Excess weight gain during the early postnatal period is associated with permanent reprogramming of brown adipose tissue adaptive thermogenesis

Qiu Xiao Xiao, Sarah M. Williams, Bernadette E. Grayson, Maria M. Glavas, Michael A. Cowley, M. Susan Smith, Kevin L. Grove

    Research output: Contribution to journalArticlepeer-review

    76 Scopus citations

    Abstract

    Excess weight gain during the early postnatal period increases the risk of persistent obesity into adulthood and impacts on the subsequent risk for metabolic and cardiovascular diseases. The current study investigated the long-term effect of early excess weight gain, through reduced nursing litter size, on body weight regulation and its relation to brown adipose tissue (BAT) thermogenesis. Animals raised in a small litter (SL, three pups per litter) were compared with those raised in a normal litter size (NL, eight pups per litter). BAT from young adult NL and SL rats, maintained under either ambient or cold conditions, were used for gene expression, morphological, and functional analysis. Compared with NL, SL rats showed excess weight gain, and adult SL animals had a reduced thermogenic capacity as displayed by lower levels of uncoupling protein 1 (UCP1). When exposed to cold, BAT from SL rats was less active and demonstrated reduced responsiveness to cold. Furthermore, reduction in transcript abundance of several lipid lipases and transcriptional regulators was observed in SL rats either at ambient temperature or under cold conditions. Finally, the expression of sympathetic β3-adrenergic receptor and the response to the sympathetic receptor agonist isoproterenol were decreased in SL rats. Overall, these observations provide the first evidence that postnatal excess weight gain results in abnormalities in BAT thermogenesis and sympathetic outflow, which likely increases susceptibility to obesity in adulthood.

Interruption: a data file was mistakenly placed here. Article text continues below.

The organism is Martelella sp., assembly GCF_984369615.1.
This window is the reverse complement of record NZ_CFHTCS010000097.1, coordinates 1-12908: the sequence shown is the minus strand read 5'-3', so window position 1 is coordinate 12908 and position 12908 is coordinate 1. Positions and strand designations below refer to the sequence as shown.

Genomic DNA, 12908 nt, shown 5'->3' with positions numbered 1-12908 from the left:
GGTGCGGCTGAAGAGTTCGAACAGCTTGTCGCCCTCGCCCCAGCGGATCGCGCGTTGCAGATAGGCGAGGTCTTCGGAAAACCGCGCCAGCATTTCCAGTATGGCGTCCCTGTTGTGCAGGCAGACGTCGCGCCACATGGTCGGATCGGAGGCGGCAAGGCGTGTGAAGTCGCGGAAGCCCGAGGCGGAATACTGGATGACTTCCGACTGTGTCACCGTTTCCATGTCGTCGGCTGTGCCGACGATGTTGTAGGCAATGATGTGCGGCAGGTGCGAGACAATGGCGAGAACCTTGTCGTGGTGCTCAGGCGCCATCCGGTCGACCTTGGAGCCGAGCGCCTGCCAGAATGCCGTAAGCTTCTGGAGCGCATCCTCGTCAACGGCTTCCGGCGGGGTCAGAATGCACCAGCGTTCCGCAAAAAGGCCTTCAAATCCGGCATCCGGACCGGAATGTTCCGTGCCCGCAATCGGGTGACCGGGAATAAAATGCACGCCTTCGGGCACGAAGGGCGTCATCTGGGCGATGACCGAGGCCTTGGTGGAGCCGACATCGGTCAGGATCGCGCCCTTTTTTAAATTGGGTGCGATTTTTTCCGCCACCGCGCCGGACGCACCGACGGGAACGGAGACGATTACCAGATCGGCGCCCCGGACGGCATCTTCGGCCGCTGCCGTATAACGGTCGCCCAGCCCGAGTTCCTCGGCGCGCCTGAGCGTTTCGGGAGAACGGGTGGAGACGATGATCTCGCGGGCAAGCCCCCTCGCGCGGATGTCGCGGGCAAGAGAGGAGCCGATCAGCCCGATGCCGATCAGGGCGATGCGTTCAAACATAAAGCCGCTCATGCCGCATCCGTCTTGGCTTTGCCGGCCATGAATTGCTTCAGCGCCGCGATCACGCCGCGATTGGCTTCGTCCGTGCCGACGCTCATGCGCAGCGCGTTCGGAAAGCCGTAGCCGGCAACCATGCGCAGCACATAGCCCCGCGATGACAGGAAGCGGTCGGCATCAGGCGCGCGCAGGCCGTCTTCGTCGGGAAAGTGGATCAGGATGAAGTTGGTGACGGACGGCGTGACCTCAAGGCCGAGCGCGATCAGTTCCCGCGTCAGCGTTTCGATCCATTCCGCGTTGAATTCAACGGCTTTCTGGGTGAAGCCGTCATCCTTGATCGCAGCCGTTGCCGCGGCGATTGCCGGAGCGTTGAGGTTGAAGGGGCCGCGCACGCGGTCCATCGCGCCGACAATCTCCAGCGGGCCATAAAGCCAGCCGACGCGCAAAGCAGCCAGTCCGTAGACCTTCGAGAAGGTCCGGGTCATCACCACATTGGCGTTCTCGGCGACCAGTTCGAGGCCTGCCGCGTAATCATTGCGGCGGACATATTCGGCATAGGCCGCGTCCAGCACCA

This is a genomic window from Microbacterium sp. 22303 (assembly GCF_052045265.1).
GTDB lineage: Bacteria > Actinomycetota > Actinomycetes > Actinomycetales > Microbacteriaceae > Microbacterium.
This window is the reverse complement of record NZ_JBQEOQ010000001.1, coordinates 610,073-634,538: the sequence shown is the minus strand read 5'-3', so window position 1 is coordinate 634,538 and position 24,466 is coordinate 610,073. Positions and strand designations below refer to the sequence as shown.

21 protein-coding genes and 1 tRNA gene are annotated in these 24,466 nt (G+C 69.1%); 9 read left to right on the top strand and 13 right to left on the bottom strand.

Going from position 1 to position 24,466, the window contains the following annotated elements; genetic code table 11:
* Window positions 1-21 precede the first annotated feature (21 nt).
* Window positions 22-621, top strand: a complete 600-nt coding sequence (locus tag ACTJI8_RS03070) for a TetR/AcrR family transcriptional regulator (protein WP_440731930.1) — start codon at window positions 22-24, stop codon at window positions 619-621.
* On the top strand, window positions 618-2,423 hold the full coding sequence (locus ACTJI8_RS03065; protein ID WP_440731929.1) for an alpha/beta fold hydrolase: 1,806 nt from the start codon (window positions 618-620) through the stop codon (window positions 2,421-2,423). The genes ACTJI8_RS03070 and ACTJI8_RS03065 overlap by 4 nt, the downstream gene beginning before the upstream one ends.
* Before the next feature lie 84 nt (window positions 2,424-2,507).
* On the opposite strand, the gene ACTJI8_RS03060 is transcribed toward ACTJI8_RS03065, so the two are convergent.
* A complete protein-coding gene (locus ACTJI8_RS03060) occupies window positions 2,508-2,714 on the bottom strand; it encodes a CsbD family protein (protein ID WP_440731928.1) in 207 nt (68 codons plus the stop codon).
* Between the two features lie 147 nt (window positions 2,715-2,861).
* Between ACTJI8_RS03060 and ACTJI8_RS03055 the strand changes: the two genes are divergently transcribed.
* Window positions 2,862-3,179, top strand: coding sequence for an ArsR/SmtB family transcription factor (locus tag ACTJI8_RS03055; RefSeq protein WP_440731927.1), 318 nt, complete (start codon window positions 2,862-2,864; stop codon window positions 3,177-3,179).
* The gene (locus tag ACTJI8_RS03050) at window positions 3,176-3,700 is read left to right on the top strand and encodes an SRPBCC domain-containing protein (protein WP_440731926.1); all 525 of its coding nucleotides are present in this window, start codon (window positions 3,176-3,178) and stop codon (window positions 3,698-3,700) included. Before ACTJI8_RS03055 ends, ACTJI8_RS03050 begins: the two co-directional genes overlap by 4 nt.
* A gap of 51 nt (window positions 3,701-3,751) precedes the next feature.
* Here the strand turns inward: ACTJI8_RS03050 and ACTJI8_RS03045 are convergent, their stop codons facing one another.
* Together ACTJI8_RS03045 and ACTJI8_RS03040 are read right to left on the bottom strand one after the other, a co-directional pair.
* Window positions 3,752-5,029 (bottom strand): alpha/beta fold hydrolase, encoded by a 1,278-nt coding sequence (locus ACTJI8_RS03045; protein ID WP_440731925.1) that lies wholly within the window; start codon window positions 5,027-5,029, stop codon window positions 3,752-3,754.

Original languageEnglish (US)
    Pages (from-to)4150-4159
    Number of pages10
    JournalEndocrinology
    Volume148
    Issue number9
    DOIs
    StatePublished - Sep 2007

    ASJC Scopus subject areas

    • Endocrinology

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